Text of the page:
in the tramcar with ahriman

‘If Anthroposophy were to adopt a fanatic attitude, if Anthroposophy were ascetic, it would thunder against the modern civilization based on electricity. Of course, this would be nonsense, for only world-conceptions that do not reckon with reality can speak in that way. They may say: “Oh, this is ahrimanic! Let us avoid it!” — But this can only be done in an abstract way. For the very people who thunder against Ahriman, and tell us to beware of him, go downstairs after their sectarian meeting and enter an electric tramcar! So that all their thundering against Ahriman, no matter how holy it may sound, is (excuse the trivial expression) simply rubbish. We cannot shut our eyes to the fact that we must live with Ahriman. But we must live with him in the right way, that is to say, we must not allow him to have the upper hand.’

From Steiner, R. Concerning Electricity.


7 thoughts on “in the tramcar with ahriman

  1. Yes, one of the real problems with Anthroposophy and the Steiner Schools is the fanatics. Unfortunately all spiritual movements seem to attract fanatics. They are the people who behave in a cultish way, are secretive, cannot listen to others telling the truh about their experiences and cannot bear valid criticism.

  2. True. And I sometimes get the impression that steiner schools and the steiner school movement are worse in this regard than anthroposophy itself. It may be a bit surprising, perhaps. Or perhaps not: the fact that the educational branch of anthroposophy targets — to an important degree — non-anthroposophists may contribute to it. In that there’s more opportunity for friction between worlds and ideas and that the schools stand to lose something (reputation, customers, et c). Anthroposophy is in certain senses less dependent on what the rest of the world thinks.

    And, indeed, all spiritual movements attract fanaticism. Or they breed it. The difference is, most of them don’t run schools, so they attract criticism for other reasons than anthroposophy.

  3. @Zooey:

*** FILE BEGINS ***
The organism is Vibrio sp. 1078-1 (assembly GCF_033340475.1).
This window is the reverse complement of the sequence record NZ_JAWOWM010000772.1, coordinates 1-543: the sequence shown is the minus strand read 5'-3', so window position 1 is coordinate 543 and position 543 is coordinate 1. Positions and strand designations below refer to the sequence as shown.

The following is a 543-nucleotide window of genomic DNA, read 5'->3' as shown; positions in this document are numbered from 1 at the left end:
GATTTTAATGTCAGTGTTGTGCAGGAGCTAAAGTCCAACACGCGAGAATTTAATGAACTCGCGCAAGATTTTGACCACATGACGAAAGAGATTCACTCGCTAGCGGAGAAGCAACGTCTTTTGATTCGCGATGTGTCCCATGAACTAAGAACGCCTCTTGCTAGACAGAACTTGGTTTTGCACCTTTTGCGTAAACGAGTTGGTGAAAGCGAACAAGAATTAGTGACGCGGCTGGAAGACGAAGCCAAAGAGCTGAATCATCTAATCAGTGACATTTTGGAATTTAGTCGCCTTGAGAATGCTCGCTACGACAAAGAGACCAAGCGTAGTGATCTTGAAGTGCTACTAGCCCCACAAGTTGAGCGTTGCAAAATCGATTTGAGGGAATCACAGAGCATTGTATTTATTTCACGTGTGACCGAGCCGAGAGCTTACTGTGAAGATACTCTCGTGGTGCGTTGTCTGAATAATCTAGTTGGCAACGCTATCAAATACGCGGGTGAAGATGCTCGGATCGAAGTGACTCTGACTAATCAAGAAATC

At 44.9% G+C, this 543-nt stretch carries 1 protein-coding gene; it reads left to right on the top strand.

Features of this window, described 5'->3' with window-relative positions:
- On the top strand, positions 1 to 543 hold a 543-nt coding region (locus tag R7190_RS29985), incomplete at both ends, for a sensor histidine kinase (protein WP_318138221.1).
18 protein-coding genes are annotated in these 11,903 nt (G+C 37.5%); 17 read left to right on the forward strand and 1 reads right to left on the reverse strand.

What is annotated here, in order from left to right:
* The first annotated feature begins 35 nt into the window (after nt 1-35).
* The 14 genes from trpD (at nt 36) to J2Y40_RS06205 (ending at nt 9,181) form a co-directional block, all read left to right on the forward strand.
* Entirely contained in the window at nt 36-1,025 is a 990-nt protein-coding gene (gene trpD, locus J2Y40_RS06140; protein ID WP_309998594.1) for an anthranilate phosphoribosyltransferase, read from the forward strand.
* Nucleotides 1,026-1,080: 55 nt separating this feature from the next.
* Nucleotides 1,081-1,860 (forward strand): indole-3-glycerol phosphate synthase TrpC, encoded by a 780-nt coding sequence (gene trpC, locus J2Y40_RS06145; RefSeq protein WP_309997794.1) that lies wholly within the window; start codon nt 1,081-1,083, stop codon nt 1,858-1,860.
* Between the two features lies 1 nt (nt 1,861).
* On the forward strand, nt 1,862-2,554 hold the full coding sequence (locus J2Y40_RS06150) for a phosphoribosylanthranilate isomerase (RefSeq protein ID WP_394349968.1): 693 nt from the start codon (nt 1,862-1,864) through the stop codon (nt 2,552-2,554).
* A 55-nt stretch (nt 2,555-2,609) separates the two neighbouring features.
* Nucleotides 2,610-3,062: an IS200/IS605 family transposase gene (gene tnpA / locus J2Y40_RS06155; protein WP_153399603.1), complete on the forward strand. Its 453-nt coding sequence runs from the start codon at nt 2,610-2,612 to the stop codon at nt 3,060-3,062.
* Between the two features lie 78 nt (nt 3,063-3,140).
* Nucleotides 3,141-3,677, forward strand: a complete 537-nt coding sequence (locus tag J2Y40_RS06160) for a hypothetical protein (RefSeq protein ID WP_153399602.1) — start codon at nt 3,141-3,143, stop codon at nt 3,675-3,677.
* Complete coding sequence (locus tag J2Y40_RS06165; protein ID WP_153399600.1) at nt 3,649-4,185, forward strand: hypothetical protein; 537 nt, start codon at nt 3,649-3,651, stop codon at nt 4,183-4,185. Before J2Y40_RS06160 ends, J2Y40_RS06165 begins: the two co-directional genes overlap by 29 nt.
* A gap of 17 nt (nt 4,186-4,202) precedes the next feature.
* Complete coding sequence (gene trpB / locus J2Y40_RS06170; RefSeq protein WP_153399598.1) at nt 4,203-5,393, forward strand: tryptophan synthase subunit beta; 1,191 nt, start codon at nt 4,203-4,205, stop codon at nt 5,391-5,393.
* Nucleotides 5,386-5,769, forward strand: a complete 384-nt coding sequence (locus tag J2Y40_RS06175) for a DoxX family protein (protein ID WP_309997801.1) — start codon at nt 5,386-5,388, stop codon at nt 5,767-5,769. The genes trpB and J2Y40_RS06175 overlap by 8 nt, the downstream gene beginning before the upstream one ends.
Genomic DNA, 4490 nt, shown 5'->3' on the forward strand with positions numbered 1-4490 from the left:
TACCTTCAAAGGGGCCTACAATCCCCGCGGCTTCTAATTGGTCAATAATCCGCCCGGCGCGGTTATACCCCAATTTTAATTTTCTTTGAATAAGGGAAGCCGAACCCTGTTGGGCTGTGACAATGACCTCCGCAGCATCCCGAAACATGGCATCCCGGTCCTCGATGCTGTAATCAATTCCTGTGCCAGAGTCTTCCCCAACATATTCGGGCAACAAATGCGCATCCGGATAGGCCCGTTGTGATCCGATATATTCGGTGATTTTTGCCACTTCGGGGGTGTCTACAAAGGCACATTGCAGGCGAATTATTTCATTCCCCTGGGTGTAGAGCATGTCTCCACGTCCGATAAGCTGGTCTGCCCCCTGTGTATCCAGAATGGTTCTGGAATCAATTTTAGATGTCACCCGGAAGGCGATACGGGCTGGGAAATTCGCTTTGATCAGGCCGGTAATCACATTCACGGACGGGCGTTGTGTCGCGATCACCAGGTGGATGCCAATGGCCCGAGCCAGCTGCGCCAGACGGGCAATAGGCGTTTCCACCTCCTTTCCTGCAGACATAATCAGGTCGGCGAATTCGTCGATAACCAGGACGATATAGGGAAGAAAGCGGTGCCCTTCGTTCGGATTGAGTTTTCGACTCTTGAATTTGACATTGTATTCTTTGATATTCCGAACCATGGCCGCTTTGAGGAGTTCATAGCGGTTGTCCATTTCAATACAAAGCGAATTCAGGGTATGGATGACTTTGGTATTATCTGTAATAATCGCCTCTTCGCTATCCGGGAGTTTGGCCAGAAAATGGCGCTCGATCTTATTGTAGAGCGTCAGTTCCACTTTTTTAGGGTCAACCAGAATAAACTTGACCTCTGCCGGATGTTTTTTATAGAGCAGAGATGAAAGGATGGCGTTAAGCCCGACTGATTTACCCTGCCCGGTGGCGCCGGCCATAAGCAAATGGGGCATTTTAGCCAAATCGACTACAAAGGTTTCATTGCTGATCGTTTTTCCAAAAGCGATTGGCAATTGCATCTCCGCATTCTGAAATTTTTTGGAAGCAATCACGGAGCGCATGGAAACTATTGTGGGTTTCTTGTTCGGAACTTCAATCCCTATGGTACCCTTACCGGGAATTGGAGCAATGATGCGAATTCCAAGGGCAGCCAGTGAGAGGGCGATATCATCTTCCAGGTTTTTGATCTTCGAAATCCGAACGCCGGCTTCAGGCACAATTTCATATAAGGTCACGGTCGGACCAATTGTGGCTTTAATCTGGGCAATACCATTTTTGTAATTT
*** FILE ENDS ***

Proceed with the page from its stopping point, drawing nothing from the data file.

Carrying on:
I would like to connect this way this thread (“in the tramcar with ahriman”) to other threads, especially the threads “supervising the attacks”, “the sect”, and “ego”, where education has been discussed. All of the discussions have connection to

    @ThetisMercurio and the few:
    “All of the fruit and veg at our farm were undersized and had a short shelf life. Any good ones were held up as examples and were more of a fluke year than anything to do with the farming method.
    On top of that, once a farmer goes biodynamic, it takes about 7 years before his soils are completely depleated of nutrient balance. By then, he has been ranting and raving to others about how great the system is and how much money he is saving without all those horrible NPK combos. However, when the fertility finally is exhausted, he has to sick to the story he has been telling or face a huge embarrassment. It’s at this point that he starts cheating. I won’t say anymore than that.”
    and Stuart:
    “… Biodynamics is gaining acceptance and I find the whole business dangerous to our society and culture, because they believe in fantasies and the occult instead of reality. In addition, they are claiming superiority to other farming paradigms and with the current zeitgeist for all things green, the wine writing community tends to be supportive of them.
    and Stuart:
    “There is a great stuff in his [Steiner’s] early lecture about the ‘Progress of Mankind…’ which includes the Atlanteans airships’ which were propelled by using organic, germinating power of plants. … Stu”

    The cheating to save the face, the claiming superiority always present, Steiner’s lectures, (and: what was it, Atlantean Academy , Reiki healing ?)

    It is all connected.

  4. correction: “depleated” shall be “depleted”.
    My mistake. I had to type it, couldn’t juct cut&paste from Stuart’s blog.

    the cheating to save the face, the claiming superiority always present, Steiner’s lectures, all this has been seen in the discussions about waldorf schools.

  5. @ThetisMercurio

    I see that you have pointed to my comment via Twitter.
    I write this note so that there will be no misunderstanding as for what “ex-Waldorf teacher” means in my case:

    I have answered a regular ad for teaching job, an ad in the most regular place for job ads in Sweden, Platsbanken.
    The ad was formed so as it looked as meaning a regular teacher at a Waldorf School. I have never been a Waldorf teacher (educated in Waldorf pedagogy).

    Now I understand (at least I believe I do) why the ad was for a regular teacher.

    When at the interview, and when signing the contract, few things appeared “a little odd”, but I wanted to give it a try.

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